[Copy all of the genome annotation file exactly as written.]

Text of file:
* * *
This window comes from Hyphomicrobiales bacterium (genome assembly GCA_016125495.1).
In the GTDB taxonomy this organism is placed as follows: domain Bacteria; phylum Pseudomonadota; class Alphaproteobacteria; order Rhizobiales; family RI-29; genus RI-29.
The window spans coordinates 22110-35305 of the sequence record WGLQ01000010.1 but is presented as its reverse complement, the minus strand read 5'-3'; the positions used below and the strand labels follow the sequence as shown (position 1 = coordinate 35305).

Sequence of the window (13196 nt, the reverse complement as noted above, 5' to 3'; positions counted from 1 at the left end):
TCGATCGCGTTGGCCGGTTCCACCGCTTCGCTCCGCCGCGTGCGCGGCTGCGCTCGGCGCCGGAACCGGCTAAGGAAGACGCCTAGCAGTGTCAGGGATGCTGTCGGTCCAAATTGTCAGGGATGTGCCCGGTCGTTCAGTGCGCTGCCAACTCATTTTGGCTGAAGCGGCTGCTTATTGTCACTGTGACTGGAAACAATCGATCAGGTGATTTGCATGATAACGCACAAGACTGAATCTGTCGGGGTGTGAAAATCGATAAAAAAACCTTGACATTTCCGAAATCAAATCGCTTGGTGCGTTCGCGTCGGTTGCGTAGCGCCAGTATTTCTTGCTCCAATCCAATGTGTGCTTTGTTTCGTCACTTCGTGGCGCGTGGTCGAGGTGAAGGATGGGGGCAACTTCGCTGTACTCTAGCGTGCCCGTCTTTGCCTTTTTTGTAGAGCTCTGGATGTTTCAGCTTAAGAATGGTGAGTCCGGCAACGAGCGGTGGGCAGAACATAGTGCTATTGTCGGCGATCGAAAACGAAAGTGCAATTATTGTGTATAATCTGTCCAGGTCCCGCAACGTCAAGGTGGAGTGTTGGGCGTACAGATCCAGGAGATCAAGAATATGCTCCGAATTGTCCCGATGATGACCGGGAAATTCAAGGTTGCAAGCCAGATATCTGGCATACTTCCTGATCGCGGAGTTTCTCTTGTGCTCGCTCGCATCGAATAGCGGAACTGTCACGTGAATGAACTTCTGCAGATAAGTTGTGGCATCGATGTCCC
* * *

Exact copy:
This window comes from Hyphomicrobiales bacterium (genome assembly GCA_016125495.1).
In the GTDB taxonomy this organism is placed as follows: domain Bacteria; phylum Pseudomonadota; class Alphaproteobacteria; order Rhizobiales; family RI-29; genus RI-29.
The window spans coordinates 22110-35305 of the sequence record WGLQ01000010.1 but is presented as its reverse complement, the minus strand read 5'-3'; the positions used below and the strand labels follow the sequence as shown (position 1 = coordinate 35305).

Sequence of the window (13196 nt, the reverse complement as noted above, 5' to 3'; positions counted from 1 at the left end):
TCGATCGCGTTGGCCGGTTCCACCGCTTCGCTCCGCCGCGTGCGCGGCTGCGCTCGGCGCCGGAACCGGCTAAGGAAGACGCCTAGCAGTGTCAGGGATGCTGTCGGTCCAAATTGTCAGGGATGTGCCCGGTCGTTCAGTGCGCTGCCAACTCATTTTGGCTGAAGCGGCTGCTTATTGTCACTGTGACTGGAAACAATCGATCAGGTGATTTGCATGATAACGCACAAGACTGAATCTGTCGGGGTGTGAAAATCGATAAAAAAACCTTGACATTTCCGAAATCAAATCGCTTGGTGCGTTCGCGTCGGTTGCGTAGCGCCAGTATTTCTTGCTCCAATCCAATGTGTGCTTTGTTTCGTCACTTCGTGGCGCGTGGTCGAGGTGAAGGATGGGGGCAACTTCGCTGTACTCTAGCGTGCCCGTCTTTGCCTTTTTTGTAGAGCTCTGGATGTTTCAGCTTAAGAATGGTGAGTCCGGCAACGAGCGGTGGGCAGAACATAGTGCTATTGTCGGCGATCGAAAACGAAAGTGCAATTATTGTGTATAATCTGTCCAGGTCCCGCAACGTCAAGGTGGAGTGTTGGGCGTACAGATCCAGGAGATCAAGAATATGCTCCGAATTGTCCCGATGATGACCGGGAAATTCAAGGTTGCAAGCCAGATATCTGGCATACTTCCTGATCGCGGAGTTTCTCTTGTGCTCGCTCGCATCGAATAGCGGAACTGTCACGTGAATGAACTTCTGCAGATAAGTTGTGGCATCGATGTCCC